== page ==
Although a longer appointment is conducive to more topics being discussed, as the chief difference between this study's group and usual care patients was the required presence of parents/guardians—not all parents attended the one-on-one appointments—their attendance may have had an impact on the increase in topics discussed. In fact, in appointments where no parent was present, hyperglycemia, self-control, and insulin injection sites and dosage were discussed far less frequently (
      • Rijswijk C.
      • Zantinge E.
      • Seesing F.
      • Raats I.
      • van Dulmen S.
      Shared and individual medical appointments for children and adolescents with type 1 diabetes: Differences in topics discussed?.
      ). However, the presence of parents may inhibit children from disclosing all of their concerns (
      • Rijswijk C.
      • Zantinge E.
      • Seesing F.
      • Raats I.
      • van Dulmen S.
      Shared and individual medical appointments for children and adolescents with type 1 diabetes: Differences in topics discussed?.
      ).
      Because the patients are younger than 18 years old in the pediatric group appointments led by Sarah Koszyk, MA, RD, a medical nutrition therapist and sports nutritionist in private practice, parents are required to attend. It is especially important that parents be involved in the earlier appointments so they can hear the educational components regarding portion sizes and which foods to buy. Although the children seem to be more attentive to the group when their parents are present, Koszyk has also noticed that they occasionally become more open when the parents leave the room, as the children feel more comfortable discussing certain topics such as hiding food or unintentionally hurtful comments that a parent had said.
      At the bariatric surgery center where Nancee Vander Pluym, MS, RD, worked with postsurgical patients, group participants were allowed to bring a support person to the appointments. According to Vander Pluym, these additional persons did not necessarily affect the dynamic, because they were there mostly in a “quiet listening” capacity. There were some patients who did not want to speak and deferred instead to the spouse who did want to participate; however, when this occurred, other patients in the group themselves spoke up and urged the patients to know the details of their health and to become more active participants in their own care.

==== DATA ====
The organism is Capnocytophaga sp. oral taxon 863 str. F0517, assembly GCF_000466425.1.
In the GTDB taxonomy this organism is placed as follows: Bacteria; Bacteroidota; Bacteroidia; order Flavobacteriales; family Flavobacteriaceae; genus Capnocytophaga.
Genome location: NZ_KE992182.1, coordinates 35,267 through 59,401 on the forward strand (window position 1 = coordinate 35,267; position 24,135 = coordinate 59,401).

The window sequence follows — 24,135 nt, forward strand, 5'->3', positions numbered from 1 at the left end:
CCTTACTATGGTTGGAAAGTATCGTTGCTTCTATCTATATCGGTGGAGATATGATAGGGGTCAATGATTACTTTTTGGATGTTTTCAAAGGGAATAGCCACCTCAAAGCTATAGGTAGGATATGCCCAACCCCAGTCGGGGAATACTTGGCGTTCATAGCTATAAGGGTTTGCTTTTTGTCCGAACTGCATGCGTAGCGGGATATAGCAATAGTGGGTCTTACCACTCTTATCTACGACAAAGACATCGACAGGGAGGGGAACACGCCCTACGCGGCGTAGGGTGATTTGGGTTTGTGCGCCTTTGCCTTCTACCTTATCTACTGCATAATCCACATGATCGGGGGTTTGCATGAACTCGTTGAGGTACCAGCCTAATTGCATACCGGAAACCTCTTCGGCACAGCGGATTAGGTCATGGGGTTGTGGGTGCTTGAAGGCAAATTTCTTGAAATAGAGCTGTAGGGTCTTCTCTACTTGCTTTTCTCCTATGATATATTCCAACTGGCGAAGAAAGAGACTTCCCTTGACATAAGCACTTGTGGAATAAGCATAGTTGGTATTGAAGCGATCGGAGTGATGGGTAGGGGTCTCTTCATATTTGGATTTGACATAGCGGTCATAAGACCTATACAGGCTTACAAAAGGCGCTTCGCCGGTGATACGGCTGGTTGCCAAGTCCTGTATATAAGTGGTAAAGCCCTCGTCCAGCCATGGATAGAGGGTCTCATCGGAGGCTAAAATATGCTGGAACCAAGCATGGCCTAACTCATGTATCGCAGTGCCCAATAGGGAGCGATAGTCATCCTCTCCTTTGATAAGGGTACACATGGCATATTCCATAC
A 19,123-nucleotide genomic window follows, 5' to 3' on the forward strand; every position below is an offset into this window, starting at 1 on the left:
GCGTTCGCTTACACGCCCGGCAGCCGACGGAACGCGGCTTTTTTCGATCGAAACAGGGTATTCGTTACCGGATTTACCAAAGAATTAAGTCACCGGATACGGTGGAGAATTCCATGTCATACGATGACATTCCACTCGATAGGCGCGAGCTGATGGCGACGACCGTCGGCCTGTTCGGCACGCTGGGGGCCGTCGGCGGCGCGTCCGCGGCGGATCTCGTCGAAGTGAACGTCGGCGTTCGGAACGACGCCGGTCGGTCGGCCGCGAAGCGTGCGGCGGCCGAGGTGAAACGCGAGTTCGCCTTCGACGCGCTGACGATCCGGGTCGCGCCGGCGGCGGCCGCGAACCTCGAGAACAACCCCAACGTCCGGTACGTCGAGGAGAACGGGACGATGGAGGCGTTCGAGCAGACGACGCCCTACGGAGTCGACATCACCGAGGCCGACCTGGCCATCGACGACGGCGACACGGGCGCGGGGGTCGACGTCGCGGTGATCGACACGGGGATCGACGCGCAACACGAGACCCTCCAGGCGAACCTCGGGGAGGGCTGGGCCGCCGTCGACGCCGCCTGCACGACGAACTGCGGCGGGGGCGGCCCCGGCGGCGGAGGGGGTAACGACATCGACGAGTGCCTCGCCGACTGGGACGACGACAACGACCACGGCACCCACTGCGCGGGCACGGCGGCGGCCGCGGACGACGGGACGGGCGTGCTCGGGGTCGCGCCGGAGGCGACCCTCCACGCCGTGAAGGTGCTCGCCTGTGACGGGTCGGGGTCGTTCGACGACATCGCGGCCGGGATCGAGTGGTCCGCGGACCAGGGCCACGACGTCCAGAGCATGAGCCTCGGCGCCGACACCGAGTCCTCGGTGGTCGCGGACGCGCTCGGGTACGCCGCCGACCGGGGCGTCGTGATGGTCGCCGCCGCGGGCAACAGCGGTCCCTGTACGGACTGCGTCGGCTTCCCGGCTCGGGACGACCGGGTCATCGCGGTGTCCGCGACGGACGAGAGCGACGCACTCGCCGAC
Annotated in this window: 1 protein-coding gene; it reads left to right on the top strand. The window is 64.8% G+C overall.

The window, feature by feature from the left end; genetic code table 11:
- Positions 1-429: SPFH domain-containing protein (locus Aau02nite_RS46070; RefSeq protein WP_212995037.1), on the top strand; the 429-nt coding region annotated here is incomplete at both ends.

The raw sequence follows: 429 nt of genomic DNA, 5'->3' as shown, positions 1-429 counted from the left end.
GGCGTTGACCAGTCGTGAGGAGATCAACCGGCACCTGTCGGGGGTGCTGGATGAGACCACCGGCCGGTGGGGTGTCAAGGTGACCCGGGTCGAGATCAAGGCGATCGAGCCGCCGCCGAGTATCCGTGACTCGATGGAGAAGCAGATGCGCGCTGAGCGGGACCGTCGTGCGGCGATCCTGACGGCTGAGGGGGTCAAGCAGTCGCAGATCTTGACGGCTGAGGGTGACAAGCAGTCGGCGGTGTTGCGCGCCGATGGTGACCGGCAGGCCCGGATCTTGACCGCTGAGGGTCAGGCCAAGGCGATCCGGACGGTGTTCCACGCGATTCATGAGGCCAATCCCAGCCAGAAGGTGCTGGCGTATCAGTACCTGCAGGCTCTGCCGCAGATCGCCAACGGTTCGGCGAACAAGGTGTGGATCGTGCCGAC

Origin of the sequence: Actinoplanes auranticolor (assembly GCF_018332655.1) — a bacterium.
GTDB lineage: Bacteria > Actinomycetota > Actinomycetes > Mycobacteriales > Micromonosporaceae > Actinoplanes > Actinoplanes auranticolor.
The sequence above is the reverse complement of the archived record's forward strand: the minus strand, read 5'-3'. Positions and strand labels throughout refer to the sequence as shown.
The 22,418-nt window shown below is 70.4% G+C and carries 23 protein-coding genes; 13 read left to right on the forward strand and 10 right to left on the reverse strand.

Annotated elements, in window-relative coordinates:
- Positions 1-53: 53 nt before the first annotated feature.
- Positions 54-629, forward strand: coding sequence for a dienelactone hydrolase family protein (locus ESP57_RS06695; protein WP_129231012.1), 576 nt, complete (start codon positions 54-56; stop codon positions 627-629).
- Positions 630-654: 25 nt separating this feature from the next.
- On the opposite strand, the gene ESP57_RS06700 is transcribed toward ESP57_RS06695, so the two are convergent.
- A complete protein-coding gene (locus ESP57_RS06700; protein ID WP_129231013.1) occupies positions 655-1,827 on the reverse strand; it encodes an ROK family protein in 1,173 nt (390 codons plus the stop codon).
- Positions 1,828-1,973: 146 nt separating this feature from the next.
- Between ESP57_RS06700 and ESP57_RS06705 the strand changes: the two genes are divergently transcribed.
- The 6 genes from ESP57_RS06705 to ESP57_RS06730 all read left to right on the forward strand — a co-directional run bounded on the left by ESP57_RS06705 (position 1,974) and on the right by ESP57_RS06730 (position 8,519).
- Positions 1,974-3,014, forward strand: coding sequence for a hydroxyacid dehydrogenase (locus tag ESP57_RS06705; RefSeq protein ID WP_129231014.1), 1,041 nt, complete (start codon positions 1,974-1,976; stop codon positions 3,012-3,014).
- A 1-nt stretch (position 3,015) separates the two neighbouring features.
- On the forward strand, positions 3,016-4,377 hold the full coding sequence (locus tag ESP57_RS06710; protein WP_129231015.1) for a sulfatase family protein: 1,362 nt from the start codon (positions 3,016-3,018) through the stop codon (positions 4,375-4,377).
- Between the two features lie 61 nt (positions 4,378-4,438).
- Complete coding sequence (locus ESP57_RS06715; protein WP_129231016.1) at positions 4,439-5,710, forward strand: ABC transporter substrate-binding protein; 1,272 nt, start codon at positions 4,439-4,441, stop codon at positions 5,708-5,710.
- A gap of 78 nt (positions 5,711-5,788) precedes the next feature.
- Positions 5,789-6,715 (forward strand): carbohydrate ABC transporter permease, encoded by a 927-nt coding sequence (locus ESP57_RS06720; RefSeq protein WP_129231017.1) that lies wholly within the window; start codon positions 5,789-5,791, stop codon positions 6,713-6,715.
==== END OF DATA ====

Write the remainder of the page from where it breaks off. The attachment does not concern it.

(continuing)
What about Privacy?

      Patients who participate in group medical appointments are expected to give up some degree of privacy. For a group appointment for expectant mothers, for example, weights are taken and fetal heartbeats are monitored by a midwife in the room while health concerns are being discussed (
      • Mishori R.
      Group appointments give patients better access to physicians.
      ); in other contexts, however, such as at the VAMC MOVE! weight management program led by Ahrendt, weights are taken at the beginning of each appointment and laboratory data and psychosocial information are discussed as needed throughout treatment. Patient privacy and choice in treatment are supported by requiring veterans to fill out a group medical appointment consent for participation and release of information if they choose to participate in the group MOVE! appointments. Via this form, veterans are informed of right to privacy, that participation is voluntary and individual appointments are available, and requirements to participate with confidentiality agreement, and they are given space to write down any medical information they do not wish to discuss in the group setting to protect their privacy. As mentioned previously, patients who cannot or will not maintain confidentiality should not be recruited for group appointments.

      Is Reimbursement an Issue?

      Although group appointments are a relatively new concept, physicians who offer group appointments generally are reimbursed by insurance companies, billing in correspondence with the level of care received (rather than time spent) as if it were an individual appointment ().